Baking should be wary of Wal-Mart initiative

by Josh Sosland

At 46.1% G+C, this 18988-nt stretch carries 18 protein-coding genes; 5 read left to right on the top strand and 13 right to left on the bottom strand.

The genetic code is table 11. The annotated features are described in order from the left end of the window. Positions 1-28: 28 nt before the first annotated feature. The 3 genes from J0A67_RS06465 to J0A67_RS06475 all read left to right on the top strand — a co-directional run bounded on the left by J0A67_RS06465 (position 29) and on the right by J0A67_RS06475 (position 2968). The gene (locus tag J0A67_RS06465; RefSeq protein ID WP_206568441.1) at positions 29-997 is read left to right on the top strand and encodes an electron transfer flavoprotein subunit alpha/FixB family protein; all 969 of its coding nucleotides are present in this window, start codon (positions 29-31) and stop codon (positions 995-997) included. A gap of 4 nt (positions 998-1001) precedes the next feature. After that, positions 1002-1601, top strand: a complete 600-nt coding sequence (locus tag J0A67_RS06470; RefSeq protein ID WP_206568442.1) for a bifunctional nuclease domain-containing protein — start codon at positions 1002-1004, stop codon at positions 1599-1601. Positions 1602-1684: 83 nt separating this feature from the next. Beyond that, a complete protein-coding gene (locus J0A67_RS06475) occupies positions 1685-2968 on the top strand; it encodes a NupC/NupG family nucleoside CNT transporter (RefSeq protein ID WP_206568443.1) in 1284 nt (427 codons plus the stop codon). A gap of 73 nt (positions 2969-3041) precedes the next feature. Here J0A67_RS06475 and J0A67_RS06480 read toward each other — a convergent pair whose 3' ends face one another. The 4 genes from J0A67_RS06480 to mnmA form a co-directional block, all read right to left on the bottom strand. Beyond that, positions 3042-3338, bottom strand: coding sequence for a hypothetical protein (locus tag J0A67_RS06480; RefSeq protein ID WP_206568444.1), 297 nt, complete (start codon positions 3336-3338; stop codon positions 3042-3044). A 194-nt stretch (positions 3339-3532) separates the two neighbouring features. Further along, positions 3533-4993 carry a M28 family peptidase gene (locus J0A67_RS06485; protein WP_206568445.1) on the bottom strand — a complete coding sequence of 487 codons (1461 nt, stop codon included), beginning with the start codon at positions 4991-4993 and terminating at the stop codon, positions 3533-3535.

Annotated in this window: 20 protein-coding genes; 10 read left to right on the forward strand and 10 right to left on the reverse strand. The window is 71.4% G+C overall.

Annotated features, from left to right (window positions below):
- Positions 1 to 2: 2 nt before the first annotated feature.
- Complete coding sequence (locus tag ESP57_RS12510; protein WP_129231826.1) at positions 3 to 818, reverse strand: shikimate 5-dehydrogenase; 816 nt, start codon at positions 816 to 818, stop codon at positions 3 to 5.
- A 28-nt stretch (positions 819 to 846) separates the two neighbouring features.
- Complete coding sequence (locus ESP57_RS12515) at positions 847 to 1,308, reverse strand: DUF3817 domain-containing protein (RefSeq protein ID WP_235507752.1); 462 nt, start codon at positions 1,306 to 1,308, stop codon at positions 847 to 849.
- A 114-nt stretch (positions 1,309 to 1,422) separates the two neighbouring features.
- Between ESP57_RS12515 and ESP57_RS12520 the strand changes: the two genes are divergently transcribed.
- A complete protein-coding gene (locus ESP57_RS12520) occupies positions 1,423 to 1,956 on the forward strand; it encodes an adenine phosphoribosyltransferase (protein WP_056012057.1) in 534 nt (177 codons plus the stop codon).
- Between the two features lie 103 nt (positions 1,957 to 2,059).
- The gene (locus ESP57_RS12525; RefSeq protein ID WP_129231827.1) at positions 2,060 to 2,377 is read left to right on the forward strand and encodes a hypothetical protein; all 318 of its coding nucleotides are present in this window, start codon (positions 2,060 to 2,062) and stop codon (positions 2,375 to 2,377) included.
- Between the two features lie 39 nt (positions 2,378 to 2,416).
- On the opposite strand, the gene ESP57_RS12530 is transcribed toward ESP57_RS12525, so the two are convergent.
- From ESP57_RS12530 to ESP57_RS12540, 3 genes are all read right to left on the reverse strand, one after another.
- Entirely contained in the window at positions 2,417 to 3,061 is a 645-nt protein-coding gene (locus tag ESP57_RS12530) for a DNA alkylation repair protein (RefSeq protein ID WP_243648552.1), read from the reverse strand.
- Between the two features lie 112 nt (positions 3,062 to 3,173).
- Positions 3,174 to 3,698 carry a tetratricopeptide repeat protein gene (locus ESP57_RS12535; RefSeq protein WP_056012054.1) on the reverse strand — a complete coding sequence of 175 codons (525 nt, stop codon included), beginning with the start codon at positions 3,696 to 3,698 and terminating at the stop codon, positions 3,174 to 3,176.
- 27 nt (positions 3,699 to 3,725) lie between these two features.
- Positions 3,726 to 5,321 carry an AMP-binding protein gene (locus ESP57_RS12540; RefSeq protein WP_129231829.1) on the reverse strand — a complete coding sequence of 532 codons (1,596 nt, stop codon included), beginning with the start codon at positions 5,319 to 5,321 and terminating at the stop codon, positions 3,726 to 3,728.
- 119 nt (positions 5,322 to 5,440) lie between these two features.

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With release this week of the 2010 edition of the Dietary Guidelines for Americans, it’s likely that attention will fade rapidly from a Jan. 20 initiative announced by Wal-Mart Stores, Inc. to cut trans fats, sodium and added sugar from a number of food categories. But because Wal-Mart announced an ambitious timeline (less than four years) for the change and because of the retailing giant’s unparalleled clout, the endeavor merits careful attention. Unfortunately, a close look at each element of the initiative should give bakers serious concern. In the case of industrial trans fats, Wal-Mart is seeking complete elimination by 2015, citing recommendations that the public reduce intake to 1.1% of total calories, from 2.6% in 2004-06 when the most recent data were available. But with the major reformulations that have occurred since 2004-06 (it’s difficult to find a food product in the store with trans fats on the nutrition label these days), Wal-Mart is setting an end point target without have a true idea of the starting point. In the case of added sugar, Wal-Mart has targeted grain-based foods, dairy desserts and fruit drinks for reductions even though none of these products accounts for even 10% of added sugar in the diet. Carbonated soft drinks and confectionery, the largest sources of added sugar in the diet (together accounting for about half the added sugar in the diet), are not included in the initiative. How is that possible if Wal-Mart’s objective is to meaningfully reduce intake of added sugars? Finally, grain-based foods are highlighted Wal-Mart target to cut sodium by 25% in key categories. Roughly 40% of sodium intake is pinned on grain-based foods, ranging from bread to waffles. The sodium initiative is perhaps most worrisome for baking. Recently published data indicate consumers are slow to embrace reduced sodium products, even “new-age” versions. Instead, if they want to cut back on sodium, they avoid categories they perceive as high in sodium, such as soup. If consumers increasingly view grain-based foods as a major sodium source, such avoidance would be disastrous for baking.

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